Where ART Lives Magazine Volume 4 Number 4 - Page 38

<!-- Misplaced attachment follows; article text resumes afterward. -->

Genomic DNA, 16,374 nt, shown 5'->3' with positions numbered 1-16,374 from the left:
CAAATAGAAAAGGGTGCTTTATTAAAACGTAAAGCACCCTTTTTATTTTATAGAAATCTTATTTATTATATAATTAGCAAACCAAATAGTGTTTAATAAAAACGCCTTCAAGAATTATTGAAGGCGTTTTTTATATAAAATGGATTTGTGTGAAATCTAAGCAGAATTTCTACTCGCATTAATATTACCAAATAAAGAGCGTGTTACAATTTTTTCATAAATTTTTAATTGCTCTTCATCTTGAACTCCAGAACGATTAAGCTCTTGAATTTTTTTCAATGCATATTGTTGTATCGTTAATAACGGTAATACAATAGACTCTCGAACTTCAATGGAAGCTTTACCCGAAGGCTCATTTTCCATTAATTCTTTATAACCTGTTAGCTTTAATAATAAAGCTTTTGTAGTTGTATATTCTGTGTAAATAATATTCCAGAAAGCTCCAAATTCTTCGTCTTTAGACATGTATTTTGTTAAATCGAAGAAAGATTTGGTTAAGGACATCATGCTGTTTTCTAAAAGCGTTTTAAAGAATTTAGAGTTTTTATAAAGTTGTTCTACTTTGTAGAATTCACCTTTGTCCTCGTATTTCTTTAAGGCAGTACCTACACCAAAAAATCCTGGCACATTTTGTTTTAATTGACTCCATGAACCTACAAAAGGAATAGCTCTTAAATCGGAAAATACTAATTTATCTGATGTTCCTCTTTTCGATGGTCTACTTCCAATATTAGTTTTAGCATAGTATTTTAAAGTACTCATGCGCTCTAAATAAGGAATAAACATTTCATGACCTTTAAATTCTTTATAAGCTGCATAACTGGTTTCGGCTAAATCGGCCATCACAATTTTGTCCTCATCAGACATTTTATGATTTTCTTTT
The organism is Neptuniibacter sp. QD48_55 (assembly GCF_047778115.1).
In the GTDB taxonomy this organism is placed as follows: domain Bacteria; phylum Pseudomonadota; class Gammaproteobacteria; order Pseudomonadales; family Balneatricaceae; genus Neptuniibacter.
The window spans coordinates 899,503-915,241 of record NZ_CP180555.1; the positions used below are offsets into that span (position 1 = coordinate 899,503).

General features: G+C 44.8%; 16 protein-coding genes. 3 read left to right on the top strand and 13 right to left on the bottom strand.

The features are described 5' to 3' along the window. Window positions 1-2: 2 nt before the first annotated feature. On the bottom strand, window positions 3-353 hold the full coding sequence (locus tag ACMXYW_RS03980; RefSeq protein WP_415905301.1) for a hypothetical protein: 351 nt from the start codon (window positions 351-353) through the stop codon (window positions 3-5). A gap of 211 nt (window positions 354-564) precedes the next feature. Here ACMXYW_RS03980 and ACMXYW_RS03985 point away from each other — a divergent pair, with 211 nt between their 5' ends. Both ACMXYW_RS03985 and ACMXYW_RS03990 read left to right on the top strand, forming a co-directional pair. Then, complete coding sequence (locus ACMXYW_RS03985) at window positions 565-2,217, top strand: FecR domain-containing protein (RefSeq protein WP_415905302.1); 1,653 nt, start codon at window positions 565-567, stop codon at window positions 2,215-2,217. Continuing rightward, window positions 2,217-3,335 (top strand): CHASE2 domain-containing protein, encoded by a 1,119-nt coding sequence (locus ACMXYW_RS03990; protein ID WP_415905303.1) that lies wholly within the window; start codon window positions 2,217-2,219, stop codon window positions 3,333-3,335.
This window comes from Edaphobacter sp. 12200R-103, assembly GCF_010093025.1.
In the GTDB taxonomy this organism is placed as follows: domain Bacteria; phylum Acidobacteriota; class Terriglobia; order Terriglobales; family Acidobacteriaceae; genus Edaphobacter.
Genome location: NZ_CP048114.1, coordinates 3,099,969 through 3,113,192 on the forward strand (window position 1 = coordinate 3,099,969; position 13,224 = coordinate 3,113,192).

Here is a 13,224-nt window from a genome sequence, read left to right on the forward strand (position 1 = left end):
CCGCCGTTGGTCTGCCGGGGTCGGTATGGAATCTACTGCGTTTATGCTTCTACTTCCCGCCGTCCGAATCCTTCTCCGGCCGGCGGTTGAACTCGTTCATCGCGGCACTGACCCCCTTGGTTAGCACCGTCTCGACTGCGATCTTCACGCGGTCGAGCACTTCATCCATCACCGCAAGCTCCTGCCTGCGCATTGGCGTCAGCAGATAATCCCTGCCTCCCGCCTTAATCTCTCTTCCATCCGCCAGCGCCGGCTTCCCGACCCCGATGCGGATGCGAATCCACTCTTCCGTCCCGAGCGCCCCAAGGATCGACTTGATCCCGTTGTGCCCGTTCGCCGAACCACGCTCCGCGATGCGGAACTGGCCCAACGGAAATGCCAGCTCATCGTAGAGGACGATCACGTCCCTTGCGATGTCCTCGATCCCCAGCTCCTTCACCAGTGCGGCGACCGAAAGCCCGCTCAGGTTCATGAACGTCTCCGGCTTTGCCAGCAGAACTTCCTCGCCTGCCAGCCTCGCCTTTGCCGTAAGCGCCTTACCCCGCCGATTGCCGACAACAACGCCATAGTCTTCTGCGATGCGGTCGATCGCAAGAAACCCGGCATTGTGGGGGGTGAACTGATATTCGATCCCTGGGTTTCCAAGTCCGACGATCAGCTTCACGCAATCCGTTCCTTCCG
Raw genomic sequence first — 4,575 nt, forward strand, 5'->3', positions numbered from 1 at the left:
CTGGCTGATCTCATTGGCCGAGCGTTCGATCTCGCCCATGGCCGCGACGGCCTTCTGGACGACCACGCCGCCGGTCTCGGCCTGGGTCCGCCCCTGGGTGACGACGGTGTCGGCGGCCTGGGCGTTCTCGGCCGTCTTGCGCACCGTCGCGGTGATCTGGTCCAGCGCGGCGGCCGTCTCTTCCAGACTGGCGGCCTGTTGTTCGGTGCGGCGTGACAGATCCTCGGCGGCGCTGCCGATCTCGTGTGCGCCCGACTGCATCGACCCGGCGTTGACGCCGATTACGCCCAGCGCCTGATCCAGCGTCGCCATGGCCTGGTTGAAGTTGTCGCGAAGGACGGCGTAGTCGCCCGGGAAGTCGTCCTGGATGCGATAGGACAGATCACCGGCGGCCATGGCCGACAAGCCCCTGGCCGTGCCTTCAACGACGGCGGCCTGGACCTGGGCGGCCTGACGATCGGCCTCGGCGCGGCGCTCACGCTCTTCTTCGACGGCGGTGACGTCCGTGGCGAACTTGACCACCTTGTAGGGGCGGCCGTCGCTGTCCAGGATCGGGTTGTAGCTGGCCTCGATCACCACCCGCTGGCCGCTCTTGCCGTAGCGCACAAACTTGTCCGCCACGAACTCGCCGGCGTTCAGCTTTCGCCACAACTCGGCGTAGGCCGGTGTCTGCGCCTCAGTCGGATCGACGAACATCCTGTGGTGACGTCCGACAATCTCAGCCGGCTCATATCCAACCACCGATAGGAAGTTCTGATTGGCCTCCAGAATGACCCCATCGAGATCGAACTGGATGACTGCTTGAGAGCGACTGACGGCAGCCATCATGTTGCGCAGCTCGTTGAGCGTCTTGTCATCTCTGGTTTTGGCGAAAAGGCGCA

Bob Coonts How often do you paint? How many hours a week? As I have gotten older I find that I am working less. I am thinking about it continually it seems and solve some of my problems that way. I think that I paint about 2 1/2 to 3 hours a day. I feel frustrated and a loss if I don’t. Sometimes it can be a lot more, if I am on a real roll. How would you like to be remembered? If I could be remembered at all I think it would be that, “Bob was a pretty creative person with his art”. I have many styles and enjoy jumping around and not staying to one thing. I do sculpting using found materials too so sometimes it is difficult to divide the time. Probably color is my strong suit and the one thing that connects my art the most or at least that is how I see it. How do you know when a painting is finished? I don’t know that a painting is ever really finished. I do finish paintings but I also have seen some or maybe a lot and when I look at it, often times I think, my gosh, why did I do that or why didn’t I do that. Sometimes I even feel like I would like to take a brush to it and touch it up a little or change some little thing. Do you have a favorite painting that you have collected by another artist? Yes, I have paintings from two people. My professor and teacher John Sorbie at Colorado State University and the other person is Gene Hoffman. Both were great friends and mentors. Both are deceased. What is the most inspirational place you have visited to date? For me the most inspirational place has been Barcelona and visiting Antoni Gaudi’s work and especially the Sagrada Familia, the Cathedral that has been under construction for years. It is for me the most beautiful art that I have ever seen. I think that he was a genius! What brings you the most joy in your life? I have been really fortunate in my life to do what it is that I do. I continue to learn and read and study about art. I would like to continue doing what I do until I can’t. If you could talk about art with a deceased master artist, who would it be? I would love to spend a day with Gustav Klimt. I would like to ask about how and why he transitioned from his very accomplished representational work to becoming one of the leaders of the Secessionist Movement in Vienna starting in 1897. The Secessionist Movement not only en- compassed all of the visual arts but included Architecture, Music, Medicine and Science. An awful lot of forward thinking took place during that time. Tell us something that few people know about you? I like exploring and challenging myself to try new things, in style and technique but when I do then I about panic when it is time to show the work. Then I am full of doubt. I have been doing this long enough in my life that I think that shouldn’t bother me but it still does. bobcoonts.com 38